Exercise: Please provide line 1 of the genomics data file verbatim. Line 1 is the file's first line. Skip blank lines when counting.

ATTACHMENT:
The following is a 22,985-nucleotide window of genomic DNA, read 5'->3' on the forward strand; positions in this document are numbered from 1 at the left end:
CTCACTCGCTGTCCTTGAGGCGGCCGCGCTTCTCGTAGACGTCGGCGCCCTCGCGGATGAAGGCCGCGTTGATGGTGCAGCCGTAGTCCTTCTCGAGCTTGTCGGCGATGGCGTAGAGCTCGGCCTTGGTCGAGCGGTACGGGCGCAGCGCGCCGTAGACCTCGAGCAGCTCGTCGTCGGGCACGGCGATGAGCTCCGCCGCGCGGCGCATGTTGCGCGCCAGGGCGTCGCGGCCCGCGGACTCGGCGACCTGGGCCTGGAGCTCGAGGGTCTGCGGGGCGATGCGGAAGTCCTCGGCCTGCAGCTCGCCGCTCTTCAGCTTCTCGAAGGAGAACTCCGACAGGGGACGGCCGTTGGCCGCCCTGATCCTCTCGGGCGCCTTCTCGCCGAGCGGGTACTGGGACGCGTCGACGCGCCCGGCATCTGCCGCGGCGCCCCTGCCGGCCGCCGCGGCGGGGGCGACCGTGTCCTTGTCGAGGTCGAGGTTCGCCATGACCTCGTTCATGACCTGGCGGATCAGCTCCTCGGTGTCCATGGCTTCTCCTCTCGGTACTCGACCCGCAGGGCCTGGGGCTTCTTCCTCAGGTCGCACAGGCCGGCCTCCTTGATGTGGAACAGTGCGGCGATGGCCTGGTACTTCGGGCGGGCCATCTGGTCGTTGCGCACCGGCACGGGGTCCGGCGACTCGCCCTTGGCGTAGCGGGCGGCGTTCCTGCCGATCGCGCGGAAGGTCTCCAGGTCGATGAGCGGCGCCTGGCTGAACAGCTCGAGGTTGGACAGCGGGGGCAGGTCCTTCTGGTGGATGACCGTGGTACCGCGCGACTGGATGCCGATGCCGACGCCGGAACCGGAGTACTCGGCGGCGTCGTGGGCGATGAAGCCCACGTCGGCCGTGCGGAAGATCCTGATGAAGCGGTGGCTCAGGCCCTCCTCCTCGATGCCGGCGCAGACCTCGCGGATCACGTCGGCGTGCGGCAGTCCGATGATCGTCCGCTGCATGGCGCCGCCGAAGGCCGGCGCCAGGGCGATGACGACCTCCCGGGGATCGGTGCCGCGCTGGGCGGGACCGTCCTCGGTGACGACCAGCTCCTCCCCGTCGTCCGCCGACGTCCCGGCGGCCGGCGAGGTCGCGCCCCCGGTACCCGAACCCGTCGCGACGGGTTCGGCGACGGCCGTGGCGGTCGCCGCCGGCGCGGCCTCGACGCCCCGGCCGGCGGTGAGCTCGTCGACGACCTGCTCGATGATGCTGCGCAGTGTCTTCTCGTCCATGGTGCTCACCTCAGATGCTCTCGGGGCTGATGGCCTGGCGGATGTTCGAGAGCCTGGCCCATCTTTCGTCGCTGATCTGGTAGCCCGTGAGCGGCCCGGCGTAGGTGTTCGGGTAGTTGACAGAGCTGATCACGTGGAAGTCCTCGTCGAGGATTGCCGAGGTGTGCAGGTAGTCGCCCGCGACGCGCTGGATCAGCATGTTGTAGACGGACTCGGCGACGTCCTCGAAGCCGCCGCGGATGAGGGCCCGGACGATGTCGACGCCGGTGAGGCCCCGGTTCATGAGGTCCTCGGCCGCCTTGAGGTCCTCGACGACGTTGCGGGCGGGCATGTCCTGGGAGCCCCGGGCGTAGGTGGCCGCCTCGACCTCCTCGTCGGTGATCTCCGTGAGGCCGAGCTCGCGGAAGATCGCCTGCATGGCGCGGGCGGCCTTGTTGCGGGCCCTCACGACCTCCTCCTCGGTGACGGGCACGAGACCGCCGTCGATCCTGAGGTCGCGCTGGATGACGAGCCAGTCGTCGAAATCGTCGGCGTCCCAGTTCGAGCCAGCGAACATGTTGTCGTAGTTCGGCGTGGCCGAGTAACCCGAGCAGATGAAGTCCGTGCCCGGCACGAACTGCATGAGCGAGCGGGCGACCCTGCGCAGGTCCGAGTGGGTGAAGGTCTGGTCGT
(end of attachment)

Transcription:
The following is a 22,985-nucleotide window of genomic DNA, read 5'->3' on the forward strand; positions in this document are numbered from 1 at the left end: